A Brief Study of river play

Bill_Hollorian

Bill_Hollorian

Rock Star
Many major authors make the point that in limit hold'em one should usually call the river, due to the size of the pot and a few other factors. This is actually a very weak river play. Why do they preach tight/ aggressive, but then explain that a call on the river even if you believe you are beat is the correct play? Well, it is safe that's why. By calling a bet at the river, if you are right and your hand is best will win you the pot. If you are wrong it is one more bet. WEAK! This is how they want you to play.

The truth: if your hand is best, you lose a bet because you didnt raise! And if you feel your hand is no good, you are losing a bet, which adds up.

An experiment for all of us. On the river promise to raise or fold. nothing else. The only way someone see your cards is if THEY call you!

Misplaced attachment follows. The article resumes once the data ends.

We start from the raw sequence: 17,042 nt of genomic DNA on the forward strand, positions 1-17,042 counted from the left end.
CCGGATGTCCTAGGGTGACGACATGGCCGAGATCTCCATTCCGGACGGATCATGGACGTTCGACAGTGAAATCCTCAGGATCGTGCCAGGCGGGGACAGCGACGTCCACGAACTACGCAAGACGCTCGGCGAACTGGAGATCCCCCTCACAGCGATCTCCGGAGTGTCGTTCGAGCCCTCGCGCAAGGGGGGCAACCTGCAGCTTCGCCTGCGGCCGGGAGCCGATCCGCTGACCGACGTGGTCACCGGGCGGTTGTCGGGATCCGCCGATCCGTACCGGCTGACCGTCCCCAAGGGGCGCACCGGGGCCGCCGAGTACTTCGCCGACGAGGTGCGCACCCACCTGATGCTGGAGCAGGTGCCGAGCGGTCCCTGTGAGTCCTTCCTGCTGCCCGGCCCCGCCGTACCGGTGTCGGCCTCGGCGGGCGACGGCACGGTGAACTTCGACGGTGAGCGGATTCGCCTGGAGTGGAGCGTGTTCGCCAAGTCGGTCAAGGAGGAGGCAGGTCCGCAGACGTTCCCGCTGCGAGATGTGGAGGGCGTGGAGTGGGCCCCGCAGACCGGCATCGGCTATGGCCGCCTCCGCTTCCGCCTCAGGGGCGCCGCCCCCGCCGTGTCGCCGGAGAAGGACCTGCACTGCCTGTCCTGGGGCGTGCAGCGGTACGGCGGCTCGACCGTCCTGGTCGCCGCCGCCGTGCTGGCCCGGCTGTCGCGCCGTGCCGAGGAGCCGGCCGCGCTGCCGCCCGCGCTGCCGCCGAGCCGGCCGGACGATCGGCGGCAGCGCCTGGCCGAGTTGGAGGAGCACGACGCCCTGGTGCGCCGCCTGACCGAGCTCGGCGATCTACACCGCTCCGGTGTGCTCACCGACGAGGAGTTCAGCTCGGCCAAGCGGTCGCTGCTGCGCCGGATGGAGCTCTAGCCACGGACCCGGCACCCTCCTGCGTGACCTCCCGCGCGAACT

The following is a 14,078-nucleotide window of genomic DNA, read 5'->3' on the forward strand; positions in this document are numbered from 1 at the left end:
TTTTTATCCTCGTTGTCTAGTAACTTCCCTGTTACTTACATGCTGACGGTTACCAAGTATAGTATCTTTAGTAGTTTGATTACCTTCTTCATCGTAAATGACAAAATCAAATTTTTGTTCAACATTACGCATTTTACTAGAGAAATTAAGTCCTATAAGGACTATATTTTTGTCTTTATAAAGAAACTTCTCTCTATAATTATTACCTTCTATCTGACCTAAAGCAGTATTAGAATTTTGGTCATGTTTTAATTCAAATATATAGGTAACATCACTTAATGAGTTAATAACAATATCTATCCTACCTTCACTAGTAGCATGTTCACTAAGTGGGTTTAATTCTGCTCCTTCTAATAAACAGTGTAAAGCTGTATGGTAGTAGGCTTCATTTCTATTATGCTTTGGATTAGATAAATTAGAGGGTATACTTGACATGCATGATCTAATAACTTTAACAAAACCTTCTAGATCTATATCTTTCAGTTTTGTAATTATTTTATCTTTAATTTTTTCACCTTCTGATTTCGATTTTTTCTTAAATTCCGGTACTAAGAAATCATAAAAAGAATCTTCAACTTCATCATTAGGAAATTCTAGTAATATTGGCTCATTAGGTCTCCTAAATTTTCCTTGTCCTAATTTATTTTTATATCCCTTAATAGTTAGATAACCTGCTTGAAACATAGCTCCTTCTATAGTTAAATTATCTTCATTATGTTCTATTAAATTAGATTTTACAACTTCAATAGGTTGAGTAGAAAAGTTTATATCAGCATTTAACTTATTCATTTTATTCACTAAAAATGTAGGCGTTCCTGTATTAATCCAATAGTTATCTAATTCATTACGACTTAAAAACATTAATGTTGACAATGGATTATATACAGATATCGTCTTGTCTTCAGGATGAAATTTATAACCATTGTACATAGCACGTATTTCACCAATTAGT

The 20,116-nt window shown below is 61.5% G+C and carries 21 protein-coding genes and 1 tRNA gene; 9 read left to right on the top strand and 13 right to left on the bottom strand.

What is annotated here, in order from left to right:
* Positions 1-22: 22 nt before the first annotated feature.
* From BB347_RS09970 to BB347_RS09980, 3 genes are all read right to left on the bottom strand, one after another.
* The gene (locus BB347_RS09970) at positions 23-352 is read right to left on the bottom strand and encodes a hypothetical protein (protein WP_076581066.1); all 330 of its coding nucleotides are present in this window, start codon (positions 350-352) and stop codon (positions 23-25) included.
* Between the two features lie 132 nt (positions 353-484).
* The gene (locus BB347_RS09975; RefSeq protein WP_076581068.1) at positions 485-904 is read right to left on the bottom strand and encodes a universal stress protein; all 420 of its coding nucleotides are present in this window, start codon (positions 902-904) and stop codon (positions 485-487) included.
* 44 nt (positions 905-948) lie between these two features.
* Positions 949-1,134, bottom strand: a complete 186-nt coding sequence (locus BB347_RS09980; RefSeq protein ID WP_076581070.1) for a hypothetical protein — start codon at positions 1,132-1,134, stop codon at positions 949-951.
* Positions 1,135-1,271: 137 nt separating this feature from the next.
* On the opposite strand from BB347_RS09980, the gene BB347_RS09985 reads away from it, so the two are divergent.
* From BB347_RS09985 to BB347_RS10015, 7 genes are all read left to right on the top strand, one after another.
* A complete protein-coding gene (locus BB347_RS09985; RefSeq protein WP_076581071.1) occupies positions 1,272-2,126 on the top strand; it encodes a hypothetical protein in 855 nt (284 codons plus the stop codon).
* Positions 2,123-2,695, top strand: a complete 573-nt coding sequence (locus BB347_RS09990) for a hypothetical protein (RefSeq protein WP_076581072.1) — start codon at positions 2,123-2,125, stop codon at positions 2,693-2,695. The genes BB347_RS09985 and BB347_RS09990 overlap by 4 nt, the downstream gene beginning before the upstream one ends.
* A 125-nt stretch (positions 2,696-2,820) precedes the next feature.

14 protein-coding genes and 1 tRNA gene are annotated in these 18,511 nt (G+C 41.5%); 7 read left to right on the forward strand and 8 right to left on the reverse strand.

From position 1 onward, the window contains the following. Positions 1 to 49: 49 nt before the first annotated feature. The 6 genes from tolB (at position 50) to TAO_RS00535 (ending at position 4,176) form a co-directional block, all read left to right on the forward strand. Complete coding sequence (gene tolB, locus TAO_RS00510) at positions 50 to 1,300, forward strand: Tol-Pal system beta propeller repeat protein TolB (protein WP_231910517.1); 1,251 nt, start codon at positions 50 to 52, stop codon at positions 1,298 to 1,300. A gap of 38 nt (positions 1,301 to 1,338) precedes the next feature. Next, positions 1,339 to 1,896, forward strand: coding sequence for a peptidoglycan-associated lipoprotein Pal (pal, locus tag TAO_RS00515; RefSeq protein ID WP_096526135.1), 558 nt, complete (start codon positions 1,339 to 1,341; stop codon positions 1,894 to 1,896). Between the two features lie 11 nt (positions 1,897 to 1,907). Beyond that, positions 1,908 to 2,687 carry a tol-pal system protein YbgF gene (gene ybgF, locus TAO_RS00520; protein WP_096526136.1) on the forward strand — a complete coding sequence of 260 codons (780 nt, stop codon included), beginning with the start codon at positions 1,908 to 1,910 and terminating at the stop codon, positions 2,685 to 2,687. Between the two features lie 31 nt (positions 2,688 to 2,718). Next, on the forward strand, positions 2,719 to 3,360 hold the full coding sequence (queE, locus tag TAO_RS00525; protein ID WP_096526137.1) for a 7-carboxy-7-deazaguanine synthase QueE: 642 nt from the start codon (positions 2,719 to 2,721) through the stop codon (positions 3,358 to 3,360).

This forces you to really engage the game. You must know by the river if you are beat. Don't play like they want you to.

Bill
 
twizzybop

twizzybop

Legend
An experiment for all of us. On the river promise to raise or fold. nothing else. The only way someone see your cards is if THEY call you!

I like this idea :).. so what if a re-raise happens.. re-raise over the re-raise or fold?

I personally try not to get to the river.. Yes I want you to give me all your chips/money but if I get the most out of you before the river and you fold. I then don't have to worry about showdown and this experiment :)
 
P

pimpim

Guest
If you didn't know...